World News

Chinese academic who called Mao a 'devil' says he was sacked

BEIJING (Reuters) - A Chinese professor who called the founder of modern China Mao Zedong a “devil” on social media said on Friday he had been sacked by a prominent Beijing university.

FILE PHOTO: Souvenirs featuring portraits of China's late Chairman Mao Zedong and China's President Xi Jinping are seen at a shop near the Forbidden City in Beijing, China, September 9, 2016. REUTERS/Thomas Peter/File Photo

Mao, who died in 1976, is still officially venerated by the ruling Communist Party as the founder of modern China and his face appears on every yuan banknote.

Shi Jiepeng, a classical Chinese assistant professor at Beijing Normal University, said he was fired last month.

Shi “had for a long time made mistaken comments online, which cause a negative impact in society”, according to his dismissal note which has been circulated online, the authenticity of which Shi confirmed to Reuters.

The university declined to comment.

Shi had been attacked on leftist websites as unpatriotic for comments on his Weibo microblog in which he not only referred to Mao as a devil but also said China should cast aside Chinese culture and fully accept Western civilisation.

“Actually what I said was very moderate, like what Lu Xun wrote but far from as deep,” Shi told Reuters, referring to a man revered as a founder of modern Chinese literature who often wrote scathingly of traditional Chinese culture.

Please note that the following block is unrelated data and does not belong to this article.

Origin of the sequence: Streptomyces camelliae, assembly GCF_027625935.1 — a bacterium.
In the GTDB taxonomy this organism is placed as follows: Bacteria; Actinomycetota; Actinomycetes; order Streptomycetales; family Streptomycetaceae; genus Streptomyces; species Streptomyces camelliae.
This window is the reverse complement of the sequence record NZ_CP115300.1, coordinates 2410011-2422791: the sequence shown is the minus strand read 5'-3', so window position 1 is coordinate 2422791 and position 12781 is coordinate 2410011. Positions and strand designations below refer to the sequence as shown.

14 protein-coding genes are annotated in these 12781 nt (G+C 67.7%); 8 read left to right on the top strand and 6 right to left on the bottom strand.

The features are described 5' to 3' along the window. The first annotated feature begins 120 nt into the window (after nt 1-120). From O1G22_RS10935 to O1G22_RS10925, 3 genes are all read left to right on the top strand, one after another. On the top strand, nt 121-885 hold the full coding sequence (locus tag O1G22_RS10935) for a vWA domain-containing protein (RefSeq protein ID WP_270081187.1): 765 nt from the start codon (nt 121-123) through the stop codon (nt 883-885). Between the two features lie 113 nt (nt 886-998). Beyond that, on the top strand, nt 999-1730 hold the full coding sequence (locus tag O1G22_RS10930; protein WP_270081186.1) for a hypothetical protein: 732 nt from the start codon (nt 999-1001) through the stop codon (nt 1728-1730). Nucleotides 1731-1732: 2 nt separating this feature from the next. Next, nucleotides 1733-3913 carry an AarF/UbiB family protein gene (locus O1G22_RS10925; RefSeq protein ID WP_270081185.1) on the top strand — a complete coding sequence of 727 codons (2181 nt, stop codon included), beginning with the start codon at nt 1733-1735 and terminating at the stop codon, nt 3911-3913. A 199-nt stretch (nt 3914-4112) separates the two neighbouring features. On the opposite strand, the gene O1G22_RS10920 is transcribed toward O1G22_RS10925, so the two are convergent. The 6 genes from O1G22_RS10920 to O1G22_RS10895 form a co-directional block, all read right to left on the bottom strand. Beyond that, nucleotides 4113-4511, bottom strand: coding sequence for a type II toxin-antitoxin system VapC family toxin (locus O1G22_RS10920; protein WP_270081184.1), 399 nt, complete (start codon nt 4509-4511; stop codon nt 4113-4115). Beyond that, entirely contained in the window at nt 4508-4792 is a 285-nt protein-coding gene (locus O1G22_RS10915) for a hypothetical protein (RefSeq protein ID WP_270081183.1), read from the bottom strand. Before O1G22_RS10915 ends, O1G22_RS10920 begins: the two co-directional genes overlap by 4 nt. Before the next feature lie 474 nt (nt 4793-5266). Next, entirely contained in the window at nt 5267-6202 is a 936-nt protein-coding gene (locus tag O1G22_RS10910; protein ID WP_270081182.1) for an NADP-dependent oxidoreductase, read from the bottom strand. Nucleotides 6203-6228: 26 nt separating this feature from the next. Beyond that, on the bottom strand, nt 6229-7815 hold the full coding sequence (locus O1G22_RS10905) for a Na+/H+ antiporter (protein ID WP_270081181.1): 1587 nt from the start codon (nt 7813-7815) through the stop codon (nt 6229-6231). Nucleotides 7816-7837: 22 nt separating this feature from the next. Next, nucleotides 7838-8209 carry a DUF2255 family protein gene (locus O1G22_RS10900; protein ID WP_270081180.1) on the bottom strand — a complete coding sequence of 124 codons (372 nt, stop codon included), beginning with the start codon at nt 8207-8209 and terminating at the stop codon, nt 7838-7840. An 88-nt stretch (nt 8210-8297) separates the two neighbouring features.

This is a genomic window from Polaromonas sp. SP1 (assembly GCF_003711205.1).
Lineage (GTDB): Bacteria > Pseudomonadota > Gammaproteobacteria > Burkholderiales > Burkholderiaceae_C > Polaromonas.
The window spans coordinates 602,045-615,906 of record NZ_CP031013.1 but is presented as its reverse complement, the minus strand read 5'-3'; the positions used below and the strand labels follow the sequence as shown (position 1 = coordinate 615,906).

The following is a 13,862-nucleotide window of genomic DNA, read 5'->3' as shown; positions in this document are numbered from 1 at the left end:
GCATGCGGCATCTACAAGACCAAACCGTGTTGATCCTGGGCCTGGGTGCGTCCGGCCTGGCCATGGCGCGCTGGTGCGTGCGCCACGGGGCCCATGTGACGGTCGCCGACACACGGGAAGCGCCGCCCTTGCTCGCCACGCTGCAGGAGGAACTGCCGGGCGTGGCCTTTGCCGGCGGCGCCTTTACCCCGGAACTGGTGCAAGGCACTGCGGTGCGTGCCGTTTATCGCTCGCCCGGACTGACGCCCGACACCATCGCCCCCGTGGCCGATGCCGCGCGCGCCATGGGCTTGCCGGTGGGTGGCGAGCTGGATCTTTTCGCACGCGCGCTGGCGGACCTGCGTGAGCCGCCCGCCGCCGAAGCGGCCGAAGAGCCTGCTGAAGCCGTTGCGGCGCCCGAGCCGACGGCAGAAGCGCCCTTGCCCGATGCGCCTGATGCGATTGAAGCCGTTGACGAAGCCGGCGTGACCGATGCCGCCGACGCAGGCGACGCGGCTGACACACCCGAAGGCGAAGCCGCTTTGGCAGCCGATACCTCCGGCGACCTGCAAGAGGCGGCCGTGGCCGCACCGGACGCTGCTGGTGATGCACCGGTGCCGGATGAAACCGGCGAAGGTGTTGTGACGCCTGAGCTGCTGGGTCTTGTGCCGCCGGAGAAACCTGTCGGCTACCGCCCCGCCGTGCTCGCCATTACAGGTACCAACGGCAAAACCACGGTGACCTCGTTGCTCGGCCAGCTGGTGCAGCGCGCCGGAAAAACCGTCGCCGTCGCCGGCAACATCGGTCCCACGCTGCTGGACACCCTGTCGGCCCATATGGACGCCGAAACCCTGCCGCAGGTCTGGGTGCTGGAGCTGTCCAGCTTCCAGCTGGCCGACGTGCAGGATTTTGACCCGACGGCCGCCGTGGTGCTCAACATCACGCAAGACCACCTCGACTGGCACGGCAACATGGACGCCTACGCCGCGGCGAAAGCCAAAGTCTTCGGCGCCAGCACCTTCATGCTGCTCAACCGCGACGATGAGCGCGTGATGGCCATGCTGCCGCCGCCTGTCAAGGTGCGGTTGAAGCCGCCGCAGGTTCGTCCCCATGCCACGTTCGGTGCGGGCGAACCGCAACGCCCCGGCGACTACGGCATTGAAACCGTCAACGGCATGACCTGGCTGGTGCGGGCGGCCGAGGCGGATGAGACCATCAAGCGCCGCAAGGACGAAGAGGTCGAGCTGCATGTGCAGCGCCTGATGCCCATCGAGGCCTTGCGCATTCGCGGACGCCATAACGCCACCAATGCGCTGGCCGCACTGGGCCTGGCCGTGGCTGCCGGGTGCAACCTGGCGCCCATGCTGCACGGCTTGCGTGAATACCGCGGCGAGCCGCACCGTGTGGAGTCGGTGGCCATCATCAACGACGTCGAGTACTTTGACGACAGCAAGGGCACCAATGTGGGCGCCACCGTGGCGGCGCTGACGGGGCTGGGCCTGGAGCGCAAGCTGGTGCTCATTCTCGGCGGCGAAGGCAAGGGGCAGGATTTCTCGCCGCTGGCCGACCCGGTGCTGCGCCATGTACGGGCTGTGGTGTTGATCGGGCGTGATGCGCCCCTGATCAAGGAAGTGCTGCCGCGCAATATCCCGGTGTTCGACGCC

Mao is particularly respected by leftists who believe the country has become too capitalist and unequal over three decades of market-based reforms.

While the party has acknowledged Mao made mistakes, there has yet to be an official accounting for the chaos of the Cultural Revolution when Mao declared class war, or the millions of deaths from starvation during the 1958-61 Great Leap Forward, a failed attempt at rapid industrialisation.

Crackdowns on what academics and students can say and should think are nothing new in China.

Curriculums and speech at universities, in particular, are tightly controlled by the government, fearful of a repeat of the pro-democracy protests in 1989 that were led by students.

In 2013, a liberal Chinese economist who had been an outspoken critic of the party was expelled from the elite Peking University.

Asked what he thought of the current state of freedom of expression in China, Shi said: “From the treatment I have received - haha”.

China aims to build world-class universities and some of its top schools fair well in international rankings by various standards. However, critics argue constraints on academic freedom could inhibit those ambitions.

Reporting by Ben Blanchard; Editing by Michael Perry